I attended the Frankfurt Book Fair this year. I was thrilled – every literary agency imaginable was listed on the Fair’s website as being present. I planned a professional, yet casual, but not too revealing outfit, and packed a summary and the first ten pages of my manuscript ‘just in case’. I wasn’t going to pitch my novel, I was going to shake hands and get information about agents and agencies to personalize my cover letters. I had it all planned.
I was so naive.
We arrived just as the doors opened and I pushed my husband and daughter through security and waved them in the direction of the Children’s/Young Adult hall.
I was free. I was going to wow The Agents.
Guided by the detailed map of the Book Fair App, I rode the escalator to the top floor of Hall 6, the Literary Agents’ booths. I paid no mind to the red signs in German and English (I’m fluent in both, so there’s really no excuse) and ignored the fact that there were fewer attendees (actually no attendees at all) at this height.
At the top of the escalators, a security guard waited behind an oversized desk. He busied himself with the mobile phone resting on his belly.
“Do you have an appointment?” he asked.
Be charming! Persist! I screamed to myself in my head.
I pulled my shoulders back and stood to my full five-foot-three-inches height. “No, but I’m a graduate of the Curtis Brown Creative Three-Month Online Course and I just wanted to say ‘hi’ and tell them how wonderful they are.”
Yes, people, I did this.
He was so astonished that he let me pass through. I marched across the lobby, stomping past low lounge tables covered with crumpled, paper coffee cups and abandoned brochures. These were the remains of a stimulating and exciting book reading or party that I’d missed.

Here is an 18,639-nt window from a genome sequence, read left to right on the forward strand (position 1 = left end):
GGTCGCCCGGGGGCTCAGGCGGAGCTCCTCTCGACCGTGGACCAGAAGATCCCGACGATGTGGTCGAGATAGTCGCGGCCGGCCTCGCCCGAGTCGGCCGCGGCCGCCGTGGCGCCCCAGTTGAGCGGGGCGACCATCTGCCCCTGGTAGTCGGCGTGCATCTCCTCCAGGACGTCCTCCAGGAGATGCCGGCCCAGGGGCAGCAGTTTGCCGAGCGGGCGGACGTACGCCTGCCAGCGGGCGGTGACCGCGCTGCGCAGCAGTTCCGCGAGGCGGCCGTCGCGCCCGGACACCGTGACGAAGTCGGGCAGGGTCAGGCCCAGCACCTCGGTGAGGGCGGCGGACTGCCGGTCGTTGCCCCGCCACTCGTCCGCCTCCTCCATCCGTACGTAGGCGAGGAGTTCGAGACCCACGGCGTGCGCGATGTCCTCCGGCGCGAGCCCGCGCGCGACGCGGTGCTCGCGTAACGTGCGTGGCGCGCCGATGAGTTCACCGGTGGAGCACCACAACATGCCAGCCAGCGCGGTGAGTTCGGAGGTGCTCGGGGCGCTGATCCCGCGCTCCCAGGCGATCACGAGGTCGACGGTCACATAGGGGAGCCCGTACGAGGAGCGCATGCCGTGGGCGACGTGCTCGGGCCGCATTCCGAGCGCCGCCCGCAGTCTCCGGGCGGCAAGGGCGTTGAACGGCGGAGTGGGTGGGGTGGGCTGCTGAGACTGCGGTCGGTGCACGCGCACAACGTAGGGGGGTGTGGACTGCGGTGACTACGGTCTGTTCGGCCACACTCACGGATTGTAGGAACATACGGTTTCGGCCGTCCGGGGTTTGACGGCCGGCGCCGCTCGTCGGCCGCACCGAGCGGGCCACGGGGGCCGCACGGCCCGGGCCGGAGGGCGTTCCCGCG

The security guard was a dachshund next to the Double Secret Literary Agent Checkpoint.
I faced a long counter with six Frankfurt Book Fair Guards standing and checking lists against their laptop screens. One woman fired orders at the others. She approached me.
“Do you have an appointment?” she asked, looking me up and down, noticing the sweat on my forehead that threatened to blow my cover.
I peeked around her shoulder- maybe Anna or Jack was there? They’d remember me, right? I only saw a lovely Fritz Hansen chair (was that an original or a copy?) and a Vitra sofa. It looked so cozy.
“No, but I’m a graduate of the Curtis Brown Creative program.”
I hoped no agents were eavesdropping and, if they were, that they didn’t understand German.
She tilted her head, her black hair spilling onto her shoulders and gave me a tired, generous smile.
“I’m sorry. Access is by appointment only.”
“I can’t just say ‘hello’?”
This is exactly why they have bodyguards.
The literary agents are the rock stars and I’m a groupie.
Christina lives in the city of weißbier on the outskirts of Munich. Funnily enough, she writes romantic comedy and is completing a memoir about her experiences as an American embedded among Bavarians. In her free-time (ha!), she attempts Chopin pieces on the piano, assists in a Munich photography gallery and works on her Southern-German dialect.